April 23, 2010
Civil War - Ken Burns Style
For Christmas, we purchased the PBS Civil War Documentary Series 9-set CD collection, produced by Ken Burns. It originally
aired on PBS in 1989, and has since been remastered for CD technology. This week, we completed watching all Cd's, hours of
quality TV time like nothing I ever experienced. I highly recommend this to anyone who is interested in history, the Civil
War, Abraham Lincoln, slavery, freedom or the development of the US as a nation.
4:18 pm cdt
Here are some highlights of what
fascinated me when watching this series:
-Ken Burns is a master at making still photographs come to life by adding beautiful
background music and true testimonials from diaries and memoirs read by actors.
-The average number of casualties at
each battle (and remember - there were many over the 4 year period!) equates to the population of my home town.
never seen pictures of the Civil War like this - to see a pile of amputated limbs (yes, real arms and legs) stacked in a corner,
or a bloated body decomposing in a field, or the emaciated prisoners who needed another person to hold their head up - impacted
me more than I can verbalize in this blog.
-I was amazed at the similarities of the political tension then as compared
to now - my worst nightmare (besides losing a loved one to death) is to be at war in my back yard and this comparison fills
me with dread.
-I never realized that the Lincolns lost a child while serving as President; sometime after Abe's death,
Mary was institutionalized for the remainder of her life.
-The Confederates for all purposes should have won the war
based on the experience and abilities of their leaders (mainly Robt. E. Lee, who was genius at military maneuvers). I had
either learned or assumed that Grant was more successful than he was - in fact, he didn't serve a major role until toward
the end and was drunk more often than not.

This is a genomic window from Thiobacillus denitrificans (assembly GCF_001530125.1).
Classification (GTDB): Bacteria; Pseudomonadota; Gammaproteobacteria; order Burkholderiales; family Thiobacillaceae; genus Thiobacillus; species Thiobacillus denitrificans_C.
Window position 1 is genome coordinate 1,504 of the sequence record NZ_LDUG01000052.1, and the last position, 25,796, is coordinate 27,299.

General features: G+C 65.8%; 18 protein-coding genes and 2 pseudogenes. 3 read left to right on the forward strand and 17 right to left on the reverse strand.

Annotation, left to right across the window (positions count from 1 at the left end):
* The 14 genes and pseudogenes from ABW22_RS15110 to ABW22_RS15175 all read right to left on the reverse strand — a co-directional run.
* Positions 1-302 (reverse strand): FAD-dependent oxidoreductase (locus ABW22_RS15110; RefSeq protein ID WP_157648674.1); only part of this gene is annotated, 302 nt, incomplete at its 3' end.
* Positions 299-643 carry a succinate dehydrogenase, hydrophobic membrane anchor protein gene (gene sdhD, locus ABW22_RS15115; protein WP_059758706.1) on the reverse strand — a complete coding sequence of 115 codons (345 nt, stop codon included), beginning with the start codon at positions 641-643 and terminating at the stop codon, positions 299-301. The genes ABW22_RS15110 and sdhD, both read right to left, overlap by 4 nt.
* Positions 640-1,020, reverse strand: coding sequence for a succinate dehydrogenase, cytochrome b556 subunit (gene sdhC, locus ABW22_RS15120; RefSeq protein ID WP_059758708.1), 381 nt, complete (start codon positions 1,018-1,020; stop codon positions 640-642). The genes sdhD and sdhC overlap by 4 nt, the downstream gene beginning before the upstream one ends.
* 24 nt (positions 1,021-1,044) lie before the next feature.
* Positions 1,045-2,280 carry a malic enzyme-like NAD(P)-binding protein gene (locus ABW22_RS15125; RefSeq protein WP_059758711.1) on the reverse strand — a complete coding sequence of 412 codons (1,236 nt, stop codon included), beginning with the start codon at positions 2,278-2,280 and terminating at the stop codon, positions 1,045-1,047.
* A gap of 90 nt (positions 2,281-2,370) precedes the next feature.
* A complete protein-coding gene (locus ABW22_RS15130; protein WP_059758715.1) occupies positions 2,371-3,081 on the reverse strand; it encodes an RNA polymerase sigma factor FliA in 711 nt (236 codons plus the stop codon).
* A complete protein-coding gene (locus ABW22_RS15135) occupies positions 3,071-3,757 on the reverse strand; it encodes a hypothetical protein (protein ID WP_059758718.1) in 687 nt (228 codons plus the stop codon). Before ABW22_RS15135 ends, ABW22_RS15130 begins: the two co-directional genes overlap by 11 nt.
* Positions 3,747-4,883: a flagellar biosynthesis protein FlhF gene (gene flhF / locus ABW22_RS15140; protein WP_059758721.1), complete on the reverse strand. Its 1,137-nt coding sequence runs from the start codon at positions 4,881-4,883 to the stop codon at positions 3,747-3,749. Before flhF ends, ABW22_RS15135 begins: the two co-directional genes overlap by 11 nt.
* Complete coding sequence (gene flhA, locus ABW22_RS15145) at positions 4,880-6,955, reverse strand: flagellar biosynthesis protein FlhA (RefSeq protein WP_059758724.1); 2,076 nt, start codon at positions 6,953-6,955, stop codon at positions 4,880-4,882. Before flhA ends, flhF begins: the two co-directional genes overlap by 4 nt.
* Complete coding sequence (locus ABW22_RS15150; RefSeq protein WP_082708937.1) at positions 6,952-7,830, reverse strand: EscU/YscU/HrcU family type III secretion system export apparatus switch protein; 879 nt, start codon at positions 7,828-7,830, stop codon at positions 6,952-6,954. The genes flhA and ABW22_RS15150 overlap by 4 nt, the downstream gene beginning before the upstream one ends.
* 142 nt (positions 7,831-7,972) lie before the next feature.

-It wasn't until the war's completion that civilians referred to the U.S.
as a whole instead of made up of parts. The phrase "The United States are..." soon after became "The
United States is..."
When the series ended, both my husband and I felt a mix of emotions: sad because such
a visionary leader as Abe Lincoln was killed, happy that slavery was abolished but disappointed it was still another 100 years
before the civil rights movement; heartbroken because there was such loss of life on both sides; depressed that the video
was over; proud over our nation's heritage and the bravery of the people at that time.
April 22, 2010
Pet Peeve #1001
I get many calls at work from vendors wanting my company's business. Some of these vendors I want to do business with as well,
and thus, I listen closely to voice mail messages for contact information.
3:37 pm cdt
Today I receive a message from someone
I am just beginning a working relationship and she rattles off her phone number faster than you can say "I don't want
your business after all." I had to listen to her message three times before I could grasp her actual number - granted,
I'm assuming I have it correct!
Two things most people know very well are their own names and phone numbers.
Just because YOU know this well, doesn't mean I do - next time, be sure to give this information slowly and repeat it. It
just might mean the difference between a won or lost opportunity.